From the announcement:
To its array of innovative legal programs, Yale Law School has added yet another – a Ph.D. in Law. The first such degree program in the country, Yale’s Ph.D. in Law is designed to prepare students who have earned a J.D. degree from an American law school to enter careers in legal scholarship. It will give students a broad foundation in the canon of legal scholarship and provide them the support and specialized training they need to produce their own scholarship. The Ph.D. will stand alongside Yale Law School’s other very successful law teaching degrees – the J.S.D. and LL.M. – which are designed primarily for students who received their initial legal education outside the U.S. The Ph.D. program is made possible, in part, through a grant from The Mellon Foundation, as well as a gift from Meridee Moore ’83, founder of Watershed Asset Management, L.L.C.
“In the past few decades, legal scholarship has matured as an academic discipline,” said Dean Robert Post ’77. “Because the level of the scholarship expected of entry-level law professors has risen quite dramatically, increasing numbers of law professors now pursue Ph.D.’s in allied disciplines like economics, history, philosophy, or political science. Because such disciplines train students in standards and questions that are different from those of the law, the natural next step for the legal academy is to create our own Ph.D. program that can focus on the questions and practices of the law itself. Students obtaining a Ph.D. in law may, of course, engage in interdisciplinary studies, but their work will be anchored in the framework of legal scholarship.”
This is a three-year program. Six courses are required, but only one of these is designed for the PhD program:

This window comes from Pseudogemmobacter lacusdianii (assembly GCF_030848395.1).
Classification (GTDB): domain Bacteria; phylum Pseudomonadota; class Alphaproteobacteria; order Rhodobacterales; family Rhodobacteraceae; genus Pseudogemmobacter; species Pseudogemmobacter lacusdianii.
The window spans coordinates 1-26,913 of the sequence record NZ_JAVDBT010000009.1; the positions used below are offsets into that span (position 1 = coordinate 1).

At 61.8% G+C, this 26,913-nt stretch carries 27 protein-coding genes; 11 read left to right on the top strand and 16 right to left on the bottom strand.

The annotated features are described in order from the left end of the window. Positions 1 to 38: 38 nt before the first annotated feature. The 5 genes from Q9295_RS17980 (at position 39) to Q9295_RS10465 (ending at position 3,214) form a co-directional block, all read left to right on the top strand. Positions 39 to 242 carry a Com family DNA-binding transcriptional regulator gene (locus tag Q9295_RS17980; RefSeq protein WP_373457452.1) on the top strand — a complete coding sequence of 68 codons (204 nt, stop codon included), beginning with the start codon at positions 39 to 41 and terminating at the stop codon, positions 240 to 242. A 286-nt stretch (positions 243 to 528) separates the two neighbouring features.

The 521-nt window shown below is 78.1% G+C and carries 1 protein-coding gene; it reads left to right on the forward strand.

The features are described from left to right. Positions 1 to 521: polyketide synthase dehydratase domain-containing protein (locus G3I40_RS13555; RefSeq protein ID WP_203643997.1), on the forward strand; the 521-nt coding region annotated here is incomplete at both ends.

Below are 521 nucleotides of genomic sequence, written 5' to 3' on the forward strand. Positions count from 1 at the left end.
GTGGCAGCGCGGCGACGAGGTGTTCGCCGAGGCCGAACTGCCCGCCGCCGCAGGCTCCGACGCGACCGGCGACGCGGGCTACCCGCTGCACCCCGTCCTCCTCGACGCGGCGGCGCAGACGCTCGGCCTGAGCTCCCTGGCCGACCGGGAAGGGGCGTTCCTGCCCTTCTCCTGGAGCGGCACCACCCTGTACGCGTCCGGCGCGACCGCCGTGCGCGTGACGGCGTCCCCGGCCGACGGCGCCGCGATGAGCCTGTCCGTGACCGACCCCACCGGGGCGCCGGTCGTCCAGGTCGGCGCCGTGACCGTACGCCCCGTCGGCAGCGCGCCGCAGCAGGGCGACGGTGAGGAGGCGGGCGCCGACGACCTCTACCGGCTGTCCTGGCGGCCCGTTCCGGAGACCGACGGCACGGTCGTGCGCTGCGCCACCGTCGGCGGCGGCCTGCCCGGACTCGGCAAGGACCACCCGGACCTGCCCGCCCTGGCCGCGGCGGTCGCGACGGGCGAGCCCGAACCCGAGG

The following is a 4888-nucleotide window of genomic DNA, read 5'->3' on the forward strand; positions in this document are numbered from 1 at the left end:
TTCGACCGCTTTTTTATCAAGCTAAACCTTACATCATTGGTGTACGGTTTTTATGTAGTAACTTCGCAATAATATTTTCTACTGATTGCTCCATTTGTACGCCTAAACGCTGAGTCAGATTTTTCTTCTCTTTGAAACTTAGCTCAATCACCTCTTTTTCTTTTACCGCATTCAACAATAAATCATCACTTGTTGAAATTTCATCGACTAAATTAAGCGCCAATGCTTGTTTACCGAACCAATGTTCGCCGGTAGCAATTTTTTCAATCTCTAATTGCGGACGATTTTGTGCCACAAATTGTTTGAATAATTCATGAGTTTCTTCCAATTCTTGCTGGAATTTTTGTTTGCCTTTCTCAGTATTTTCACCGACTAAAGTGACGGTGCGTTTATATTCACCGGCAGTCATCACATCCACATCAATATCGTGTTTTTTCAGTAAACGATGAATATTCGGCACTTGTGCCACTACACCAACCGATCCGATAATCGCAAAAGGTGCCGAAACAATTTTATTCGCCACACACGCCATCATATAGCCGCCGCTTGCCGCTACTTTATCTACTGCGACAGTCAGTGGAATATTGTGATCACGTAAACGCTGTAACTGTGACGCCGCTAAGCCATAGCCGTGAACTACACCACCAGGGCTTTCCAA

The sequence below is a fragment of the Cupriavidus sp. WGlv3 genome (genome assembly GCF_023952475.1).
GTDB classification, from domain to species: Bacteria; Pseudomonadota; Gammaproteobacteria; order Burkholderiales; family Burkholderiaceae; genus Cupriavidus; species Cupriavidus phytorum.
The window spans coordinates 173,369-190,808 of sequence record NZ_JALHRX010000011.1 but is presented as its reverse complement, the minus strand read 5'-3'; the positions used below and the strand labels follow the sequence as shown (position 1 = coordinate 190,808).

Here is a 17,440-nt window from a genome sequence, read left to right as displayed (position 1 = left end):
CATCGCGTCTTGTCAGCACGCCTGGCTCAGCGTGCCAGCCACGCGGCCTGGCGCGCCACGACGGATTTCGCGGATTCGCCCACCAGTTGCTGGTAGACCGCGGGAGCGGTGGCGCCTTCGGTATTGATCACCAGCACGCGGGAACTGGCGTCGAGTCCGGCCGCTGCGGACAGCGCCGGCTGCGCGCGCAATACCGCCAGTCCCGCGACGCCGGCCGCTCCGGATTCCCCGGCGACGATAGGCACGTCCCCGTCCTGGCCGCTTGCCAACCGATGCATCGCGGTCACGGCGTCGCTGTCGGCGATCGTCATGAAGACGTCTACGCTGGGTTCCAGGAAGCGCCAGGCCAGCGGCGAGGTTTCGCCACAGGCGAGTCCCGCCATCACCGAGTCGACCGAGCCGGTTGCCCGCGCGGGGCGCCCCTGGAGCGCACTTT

All first-year Ph.D. students will be required to take a two-semester pro-seminar on canonical legal scholarship and methodologies. The first semester of the pro-seminar will be dedicated to reading and discussing canonical works of legal scholarship. The second semester will be devoted to the presentation and discussion of student papers in a workshop format. The pro-seminar, required of all Ph.D. candidates, will be the cornerstone of a genuine intellectual and professional community, serving as well as an opportunity for students working in different areas of law to interact with, and to learn from each other as well as the faculty leading these and other seminars and workshops. At the end of the second semester, all Ph.D. candidates will complete the first of two qualifying examinations. The pro-seminar will constitute the primary preparation for this first, written, examination.
So only one, one-semester course is actually designed for the PhD program, although the pro-seminar continues in the second semester with student papers. I would guess that Yale believes that its JD curriculum provides courses that can serve as the equivalent of a rigorous graduate curriculum, and perhaps it does. My instinct is that more would be required for the program to provide truly rigorous training--perhaps five dedicated courses plus an elective (from the JD program) in the first year.
I've been advocating a PhD program in law for more than a decade, predicting that one would emerge for almost that long, and anticipating the Yale program since it was proposed when Bob Post became Dean. Bravo!
Update: Gordon Silverstein writes that there will be other PhD-program specific courses.